The first is that in many instances of the debate people speak past one another instead of to one another. What some people see as a statement of legitimacy, others see as a pitch for superiority. If I wave my St George’s flag, I will inevitably be seen by many as being chauvinistic. “Inevitably” means that that is what the current climate presupposes. It is not inherently so, as many liberals show when they say they want their flag back.

The second is that a claim to patriotism is in common discourse confused with nationalism – a belief in the superiority, the exceptionalism of the native race. This is mixed with the discourse of pride. One of the commentators wrote “I am not proud to be English – I am just English”. And another observed that being properly patriotic includes an ability to acknowledge one’s country’s flaws. Space for that acknowledgement seems to be remarkably small in the current climate. But again, that is the current climate. It is possible to argue that the British Empire was “A Bad Thing” and be patriotic.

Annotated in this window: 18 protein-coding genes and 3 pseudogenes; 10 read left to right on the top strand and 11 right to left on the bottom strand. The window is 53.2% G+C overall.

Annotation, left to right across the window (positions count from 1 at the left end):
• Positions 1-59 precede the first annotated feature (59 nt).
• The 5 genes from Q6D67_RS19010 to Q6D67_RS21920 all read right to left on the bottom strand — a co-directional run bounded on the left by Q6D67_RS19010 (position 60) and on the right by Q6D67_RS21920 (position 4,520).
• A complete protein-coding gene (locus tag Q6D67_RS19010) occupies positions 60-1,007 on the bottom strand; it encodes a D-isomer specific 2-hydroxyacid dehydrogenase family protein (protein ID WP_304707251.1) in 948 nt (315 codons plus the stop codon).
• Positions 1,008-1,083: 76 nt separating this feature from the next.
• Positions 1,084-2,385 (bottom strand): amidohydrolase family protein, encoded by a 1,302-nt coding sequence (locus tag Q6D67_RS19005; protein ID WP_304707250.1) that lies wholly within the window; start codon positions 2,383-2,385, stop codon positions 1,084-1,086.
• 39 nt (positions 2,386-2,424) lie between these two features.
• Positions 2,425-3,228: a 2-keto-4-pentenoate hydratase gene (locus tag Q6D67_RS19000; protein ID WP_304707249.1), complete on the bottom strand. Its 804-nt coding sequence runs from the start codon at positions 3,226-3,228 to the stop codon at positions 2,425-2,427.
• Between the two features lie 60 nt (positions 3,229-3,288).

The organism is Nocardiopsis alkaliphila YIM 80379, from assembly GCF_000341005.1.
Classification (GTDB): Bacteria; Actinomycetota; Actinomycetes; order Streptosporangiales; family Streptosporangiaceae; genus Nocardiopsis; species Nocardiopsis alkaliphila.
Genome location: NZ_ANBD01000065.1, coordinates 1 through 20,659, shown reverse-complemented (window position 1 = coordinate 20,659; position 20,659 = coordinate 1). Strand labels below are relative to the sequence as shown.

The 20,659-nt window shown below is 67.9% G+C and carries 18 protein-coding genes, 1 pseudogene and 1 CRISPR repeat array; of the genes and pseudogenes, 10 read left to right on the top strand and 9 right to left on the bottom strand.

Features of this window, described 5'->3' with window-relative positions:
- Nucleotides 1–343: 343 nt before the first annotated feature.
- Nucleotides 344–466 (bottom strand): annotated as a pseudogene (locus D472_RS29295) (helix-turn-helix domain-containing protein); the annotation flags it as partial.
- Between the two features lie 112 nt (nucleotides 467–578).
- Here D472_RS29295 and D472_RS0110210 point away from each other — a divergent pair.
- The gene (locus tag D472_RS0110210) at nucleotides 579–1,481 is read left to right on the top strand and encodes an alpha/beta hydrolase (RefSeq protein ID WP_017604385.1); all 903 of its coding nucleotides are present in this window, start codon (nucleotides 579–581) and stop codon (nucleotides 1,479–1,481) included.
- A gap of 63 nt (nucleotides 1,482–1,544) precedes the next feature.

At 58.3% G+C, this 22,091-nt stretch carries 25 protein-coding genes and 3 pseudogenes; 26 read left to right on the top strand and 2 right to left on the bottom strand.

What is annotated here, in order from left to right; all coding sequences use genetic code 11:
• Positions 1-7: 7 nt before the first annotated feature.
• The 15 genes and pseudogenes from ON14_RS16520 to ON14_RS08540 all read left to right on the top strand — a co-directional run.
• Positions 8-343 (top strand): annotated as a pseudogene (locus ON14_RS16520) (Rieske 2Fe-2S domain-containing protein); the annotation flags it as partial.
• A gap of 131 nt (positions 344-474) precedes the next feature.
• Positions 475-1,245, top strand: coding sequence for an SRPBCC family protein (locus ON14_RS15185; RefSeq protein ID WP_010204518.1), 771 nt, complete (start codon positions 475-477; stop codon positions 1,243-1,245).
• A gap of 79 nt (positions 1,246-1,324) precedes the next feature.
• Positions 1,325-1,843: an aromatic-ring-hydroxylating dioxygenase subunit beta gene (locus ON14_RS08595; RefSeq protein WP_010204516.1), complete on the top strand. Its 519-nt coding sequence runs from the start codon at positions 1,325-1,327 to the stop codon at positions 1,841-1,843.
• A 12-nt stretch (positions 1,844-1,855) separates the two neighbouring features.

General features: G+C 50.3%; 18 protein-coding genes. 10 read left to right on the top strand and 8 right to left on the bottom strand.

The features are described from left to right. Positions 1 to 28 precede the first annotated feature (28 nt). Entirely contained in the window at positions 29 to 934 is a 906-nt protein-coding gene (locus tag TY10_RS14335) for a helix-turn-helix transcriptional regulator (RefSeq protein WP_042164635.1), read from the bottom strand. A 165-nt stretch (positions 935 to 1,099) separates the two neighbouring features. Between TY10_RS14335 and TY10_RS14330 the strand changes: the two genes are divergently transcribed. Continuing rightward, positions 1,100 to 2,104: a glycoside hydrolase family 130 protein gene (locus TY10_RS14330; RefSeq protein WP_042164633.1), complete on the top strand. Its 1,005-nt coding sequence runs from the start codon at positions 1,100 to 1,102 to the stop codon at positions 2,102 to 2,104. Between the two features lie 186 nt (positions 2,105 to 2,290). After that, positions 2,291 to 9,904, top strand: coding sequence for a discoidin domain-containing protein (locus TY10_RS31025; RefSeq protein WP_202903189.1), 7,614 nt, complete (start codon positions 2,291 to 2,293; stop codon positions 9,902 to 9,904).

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This is how to respect the referendum result

I am frequently told that, as a “Remoaner” I must “respect” the result of the referendum. It seems to me that I am not being asked to respect it so much as to fetishise it.

Actually, I do respect it. I respect it for what it was – an advisory vote won by a wafer thin majority based on a mountain of lies.

Then, because I say that, I am criticised (virulently quite often) for being undemocratic and for not respecting the will of the people. And many people who did not vote Leave, and do not want to leave, seem to have accepted the line that the vote has happened and they must “respect” it.

But democracy is so much more than a single vote.

Generally speaking electoral votes stand, even if the majority is unsatisfactory. But that is premised on two conditions.  The first is that the voters get a chance regularly to change their minds. The second is that the voters were – at least relatively – well informed about the subject of their vote. All sides make their offers clear, and the media do a proper job of examining their claims.